Exporting estimation tables"

knitr::opts_chunk$set(echo = TRUE, comment = "#>")

is_pander = requireNamespace("pander", quietly = TRUE)
if(is_pander) library(pander)

setFixest_etable(digits = 3)

fixest offers a tool, the function etable, to view estimation tables in R or export them to Latex.

The main advantage of this function is its simplicity: it is completely integrated with other fixest functions, making it exceedingly easy to export multiple estimation results with, say, different types of standard-errors. On the other hand, its main limitations are that i) only fixest objects can be exported, and ii) only Latex is supported (although the use of post-processing functions opens up a lot of possibilities).

It also offers a fair deal of customization, and since you can seamlessly change its default values, you can completely transform the style of your tables without modifying a single line of code.

Note that there exists excellent alternatives to export tables, like for instance modelsummary (if you don't know it already, please do have a look, it's really great!); but they are less integrated with fixest objects, possibly necessitating more lines of code to export the same results.

This document does not describe etable's arguments in details (the help page provides many examples). Rather, it illustrates some features that may be hidden at first sight.

This document applies to fixest version 0.10.2 or higher.


Throughout this document, we will use data from the airquality data base. We also set a dictionary that will be used to rename the variables used in etable. This dictionary is set once and for all.


# Setting a dictionary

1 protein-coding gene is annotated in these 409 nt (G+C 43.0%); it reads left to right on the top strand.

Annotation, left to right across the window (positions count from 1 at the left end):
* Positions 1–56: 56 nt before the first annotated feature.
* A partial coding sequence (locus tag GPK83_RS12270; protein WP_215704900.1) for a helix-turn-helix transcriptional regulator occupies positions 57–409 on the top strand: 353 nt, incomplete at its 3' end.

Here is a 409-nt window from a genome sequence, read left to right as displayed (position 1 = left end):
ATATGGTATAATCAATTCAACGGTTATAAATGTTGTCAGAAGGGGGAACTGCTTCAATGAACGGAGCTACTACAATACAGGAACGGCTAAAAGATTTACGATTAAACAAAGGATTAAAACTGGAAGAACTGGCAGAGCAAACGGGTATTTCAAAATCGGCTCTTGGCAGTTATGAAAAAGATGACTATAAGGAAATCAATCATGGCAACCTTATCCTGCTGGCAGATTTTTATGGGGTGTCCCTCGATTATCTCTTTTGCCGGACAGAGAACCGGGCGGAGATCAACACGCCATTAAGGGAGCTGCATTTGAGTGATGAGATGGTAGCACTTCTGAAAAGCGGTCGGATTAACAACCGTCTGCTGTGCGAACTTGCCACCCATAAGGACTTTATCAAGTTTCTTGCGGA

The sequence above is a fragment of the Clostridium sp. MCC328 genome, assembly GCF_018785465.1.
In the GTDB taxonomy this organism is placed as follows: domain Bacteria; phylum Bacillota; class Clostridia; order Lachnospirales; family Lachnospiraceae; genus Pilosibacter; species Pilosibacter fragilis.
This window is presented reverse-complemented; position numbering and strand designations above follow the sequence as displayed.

setFixest_dict(c(Ozone = "Ozone (ppb)", Solar.R = "Solar Radiation (Langleys)",
                 Wind = "Wind Speed (mph)", Temp = "Temperature"))

Exporting multiple estimations to data.frames

Let's estimate the following four models and cluster the standard-errors by Day:

# On multiple estimations: see the dedicated vignette
est = feols(Ozone ~ Solar.R + sw0(Wind + Temp) | csw(Month, Day), 
            airquality, cluster = ~Day)

By default, when the argument file is missing, the function etable returns a data.frame. Let's see the output of the previous estimations:


What can we notice? First, the variables are properly labeled. Second, the fixed-effects section details which fixed-effects is included in which model. Third, the type of standard-error is reminded in a dedicated row.

Starting from this table, two elements are detailed: a) how to change the look of the table with the style.df argument, b) how to leverage tools from other packages with the postprocess.df argument.

Changing the look of the data.frame with style.df

You can change many elements of the data.frame with the argument style.df whose input must come from the function style.df. The style monitors many elements of the table, in particular the titles of the sections. Let's have an example: